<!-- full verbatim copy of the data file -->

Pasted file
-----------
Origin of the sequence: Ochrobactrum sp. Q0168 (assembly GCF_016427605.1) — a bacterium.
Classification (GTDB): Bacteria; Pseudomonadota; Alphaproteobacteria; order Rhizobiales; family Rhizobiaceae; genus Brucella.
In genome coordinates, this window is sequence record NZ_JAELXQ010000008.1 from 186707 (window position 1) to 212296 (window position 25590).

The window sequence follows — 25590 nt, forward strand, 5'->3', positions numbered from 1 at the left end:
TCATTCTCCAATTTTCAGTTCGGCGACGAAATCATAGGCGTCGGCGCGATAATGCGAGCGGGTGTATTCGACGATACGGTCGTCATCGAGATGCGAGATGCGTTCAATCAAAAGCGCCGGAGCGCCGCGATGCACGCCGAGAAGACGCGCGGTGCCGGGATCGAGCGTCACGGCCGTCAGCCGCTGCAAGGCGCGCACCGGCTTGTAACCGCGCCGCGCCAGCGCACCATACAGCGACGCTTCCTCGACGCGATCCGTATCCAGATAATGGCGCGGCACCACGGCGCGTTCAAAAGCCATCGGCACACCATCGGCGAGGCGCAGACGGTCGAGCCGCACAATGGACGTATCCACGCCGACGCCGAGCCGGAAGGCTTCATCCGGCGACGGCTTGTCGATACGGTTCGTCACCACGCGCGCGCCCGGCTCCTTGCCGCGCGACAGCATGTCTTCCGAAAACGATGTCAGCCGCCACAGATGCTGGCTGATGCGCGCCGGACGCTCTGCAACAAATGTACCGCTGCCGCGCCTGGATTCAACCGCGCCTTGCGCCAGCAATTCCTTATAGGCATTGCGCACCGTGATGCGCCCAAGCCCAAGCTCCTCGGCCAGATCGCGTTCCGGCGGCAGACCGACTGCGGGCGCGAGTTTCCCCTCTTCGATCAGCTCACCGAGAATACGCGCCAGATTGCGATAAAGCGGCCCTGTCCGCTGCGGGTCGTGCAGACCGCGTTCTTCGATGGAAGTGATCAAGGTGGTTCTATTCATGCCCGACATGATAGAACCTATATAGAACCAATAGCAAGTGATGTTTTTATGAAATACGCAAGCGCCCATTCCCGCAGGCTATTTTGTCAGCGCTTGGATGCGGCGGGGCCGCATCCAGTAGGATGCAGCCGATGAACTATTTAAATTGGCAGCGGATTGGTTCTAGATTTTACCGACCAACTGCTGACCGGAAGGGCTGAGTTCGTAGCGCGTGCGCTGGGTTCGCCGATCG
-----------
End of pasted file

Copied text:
Origin of the sequence: Ochrobactrum sp. Q0168 (assembly GCF_016427605.1) — a bacterium.
Classification (GTDB): Bacteria; Pseudomonadota; Alphaproteobacteria; order Rhizobiales; family Rhizobiaceae; genus Brucella.
In genome coordinates, this window is sequence record NZ_JAELXQ010000008.1 from 186707 (window position 1) to 212296 (window position 25590).

The window sequence follows — 25590 nt, forward strand, 5'->3', positions numbered from 1 at the left end:
TCATTCTCCAATTTTCAGTTCGGCGACGAAATCATAGGCGTCGGCGCGATAATGCGAGCGGGTGTATTCGACGATACGGTCGTCATCGAGATGCGAGATGCGTTCAATCAAAAGCGCCGGAGCGCCGCGATGCACGCCGAGAAGACGCGCGGTGCCGGGATCGAGCGTCACGGCCGTCAGCCGCTGCAAGGCGCGCACCGGCTTGTAACCGCGCCGCGCCAGCGCACCATACAGCGACGCTTCCTCGACGCGATCCGTATCCAGATAATGGCGCGGCACCACGGCGCGTTCAAAAGCCATCGGCACACCATCGGCGAGGCGCAGACGGTCGAGCCGCACAATGGACGTATCCACGCCGACGCCGAGCCGGAAGGCTTCATCCGGCGACGGCTTGTCGATACGGTTCGTCACCACGCGCGCGCCCGGCTCCTTGCCGCGCGACAGCATGTCTTCCGAAAACGATGTCAGCCGCCACAGATGCTGGCTGATGCGCGCCGGACGCTCTGCAACAAATGTACCGCTGCCGCGCCTGGATTCAACCGCGCCTTGCGCCAGCAATTCCTTATAGGCATTGCGCACCGTGATGCGCCCAAGCCCAAGCTCCTCGGCCAGATCGCGTTCCGGCGGCAGACCGACTGCGGGCGCGAGTTTCCCCTCTTCGATCAGCTCACCGAGAATACGCGCCAGATTGCGATAAAGCGGCCCTGTCCGCTGCGGGTCGTGCAGACCGCGTTCTTCGATGGAAGTGATCAAGGTGGTTCTATTCATGCCCGACATGATAGAACCTATATAGAACCAATAGCAAGTGATGTTTTTATGAAATACGCAAGCGCCCATTCCCGCAGGCTATTTTGTCAGCGCTTGGATGCGGCGGGGCCGCATCCAGTAGGATGCAGCCGATGAACTATTTAAATTGGCAGCGGATTGGTTCTAGATTTTACCGACCAACTGCTGACCGGAAGGGCTGAGTTCGTAGCGCGTGCGCTGGGTTCGCCGATCG